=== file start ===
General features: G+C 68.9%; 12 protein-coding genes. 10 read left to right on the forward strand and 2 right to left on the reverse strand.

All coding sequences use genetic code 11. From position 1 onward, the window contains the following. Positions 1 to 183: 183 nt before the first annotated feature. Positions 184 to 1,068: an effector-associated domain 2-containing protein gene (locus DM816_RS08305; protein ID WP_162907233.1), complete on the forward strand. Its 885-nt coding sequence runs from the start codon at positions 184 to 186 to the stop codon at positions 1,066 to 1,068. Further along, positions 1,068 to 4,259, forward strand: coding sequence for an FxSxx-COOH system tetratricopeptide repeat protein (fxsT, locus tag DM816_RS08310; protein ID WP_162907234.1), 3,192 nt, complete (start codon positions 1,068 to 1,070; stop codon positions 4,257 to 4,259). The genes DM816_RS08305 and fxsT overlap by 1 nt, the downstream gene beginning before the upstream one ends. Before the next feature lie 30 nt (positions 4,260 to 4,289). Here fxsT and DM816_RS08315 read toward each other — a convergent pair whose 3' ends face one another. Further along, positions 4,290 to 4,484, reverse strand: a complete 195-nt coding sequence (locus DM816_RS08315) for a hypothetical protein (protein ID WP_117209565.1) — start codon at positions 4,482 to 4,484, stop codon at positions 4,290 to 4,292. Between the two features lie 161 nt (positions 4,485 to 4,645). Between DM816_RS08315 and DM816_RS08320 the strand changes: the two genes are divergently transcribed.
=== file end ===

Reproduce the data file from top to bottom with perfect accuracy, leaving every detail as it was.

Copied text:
General features: G+C 68.9%; 12 protein-coding genes. 10 read left to right on the forward strand and 2 right to left on the reverse strand.

All coding sequences use genetic code 11. From position 1 onward, the window contains the following. Positions 1 to 183: 183 nt before the first annotated feature. Positions 184 to 1,068: an effector-associated domain 2-containing protein gene (locus DM816_RS08305; protein ID WP_162907233.1), complete on the forward strand. Its 885-nt coding sequence runs from the start codon at positions 184 to 186 to the stop codon at positions 1,066 to 1,068. Further along, positions 1,068 to 4,259, forward strand: coding sequence for an FxSxx-COOH system tetratricopeptide repeat protein (fxsT, locus tag DM816_RS08310; protein ID WP_162907234.1), 3,192 nt, complete (start codon positions 1,068 to 1,070; stop codon positions 4,257 to 4,259). The genes DM816_RS08305 and fxsT overlap by 1 nt, the downstream gene beginning before the upstream one ends. Before the next feature lie 30 nt (positions 4,260 to 4,289). Here fxsT and DM816_RS08315 read toward each other — a convergent pair whose 3' ends face one another. Further along, positions 4,290 to 4,484, reverse strand: a complete 195-nt coding sequence (locus DM816_RS08315) for a hypothetical protein (protein ID WP_117209565.1) — start codon at positions 4,482 to 4,484, stop codon at positions 4,290 to 4,292. Between the two features lie 161 nt (positions 4,485 to 4,645). Between DM816_RS08315 and DM816_RS08320 the strand changes: the two genes are divergently transcribed.